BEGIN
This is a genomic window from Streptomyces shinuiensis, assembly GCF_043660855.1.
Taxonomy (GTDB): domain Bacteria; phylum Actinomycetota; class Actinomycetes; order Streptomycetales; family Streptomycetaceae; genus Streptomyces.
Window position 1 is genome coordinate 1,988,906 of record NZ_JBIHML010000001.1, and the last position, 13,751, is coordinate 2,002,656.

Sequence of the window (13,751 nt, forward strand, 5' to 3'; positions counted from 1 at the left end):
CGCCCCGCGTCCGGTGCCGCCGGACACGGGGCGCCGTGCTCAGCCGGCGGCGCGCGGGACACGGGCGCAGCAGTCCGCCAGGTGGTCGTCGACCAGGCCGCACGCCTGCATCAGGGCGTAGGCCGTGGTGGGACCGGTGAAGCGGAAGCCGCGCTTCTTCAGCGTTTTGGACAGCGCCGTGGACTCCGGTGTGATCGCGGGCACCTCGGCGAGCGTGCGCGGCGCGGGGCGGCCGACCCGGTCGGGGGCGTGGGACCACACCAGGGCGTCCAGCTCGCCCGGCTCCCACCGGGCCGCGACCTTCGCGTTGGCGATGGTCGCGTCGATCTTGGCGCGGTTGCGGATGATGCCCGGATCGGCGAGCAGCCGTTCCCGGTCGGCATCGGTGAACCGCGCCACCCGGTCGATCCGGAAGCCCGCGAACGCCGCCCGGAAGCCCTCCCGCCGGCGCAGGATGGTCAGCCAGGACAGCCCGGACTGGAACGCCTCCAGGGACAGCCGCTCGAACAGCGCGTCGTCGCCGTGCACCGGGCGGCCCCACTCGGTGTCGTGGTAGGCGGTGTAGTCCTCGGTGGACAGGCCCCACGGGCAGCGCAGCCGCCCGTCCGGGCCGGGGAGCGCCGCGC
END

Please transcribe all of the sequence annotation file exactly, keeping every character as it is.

This is a genomic window from Streptomyces shinuiensis, assembly GCF_043660855.1.
Taxonomy (GTDB): domain Bacteria; phylum Actinomycetota; class Actinomycetes; order Streptomycetales; family Streptomycetaceae; genus Streptomyces.
Window position 1 is genome coordinate 1,988,906 of record NZ_JBIHML010000001.1, and the last position, 13,751, is coordinate 2,002,656.

Sequence of the window (13,751 nt, forward strand, 5' to 3'; positions counted from 1 at the left end):
CGCCCCGCGTCCGGTGCCGCCGGACACGGGGCGCCGTGCTCAGCCGGCGGCGCGCGGGACACGGGCGCAGCAGTCCGCCAGGTGGTCGTCGACCAGGCCGCACGCCTGCATCAGGGCGTAGGCCGTGGTGGGACCGGTGAAGCGGAAGCCGCGCTTCTTCAGCGTTTTGGACAGCGCCGTGGACTCCGGTGTGATCGCGGGCACCTCGGCGAGCGTGCGCGGCGCGGGGCGGCCGACCCGGTCGGGGGCGTGGGACCACACCAGGGCGTCCAGCTCGCCCGGCTCCCACCGGGCCGCGACCTTCGCGTTGGCGATGGTCGCGTCGATCTTGGCGCGGTTGCGGATGATGCCCGGATCGGCGAGCAGCCGTTCCCGGTCGGCATCGGTGAACCGCGCCACCCGGTCGATCCGGAAGCCCGCGAACGCCGCCCGGAAGCCCTCCCGCCGGCGCAGGATGGTCAGCCAGGACAGCCCGGACTGGAACGCCTCCAGGGACAGCCGCTCGAACAGCGCGTCGTCGCCGTGCACCGGGCGGCCCCACTCGGTGTCGTGGTAGGCGGTGTAGTCCTCGGTGGACAGGCCCCACGGGCAGCGCAGCCGCCCGTCCGGGCCGGGGAGCGCCGCGC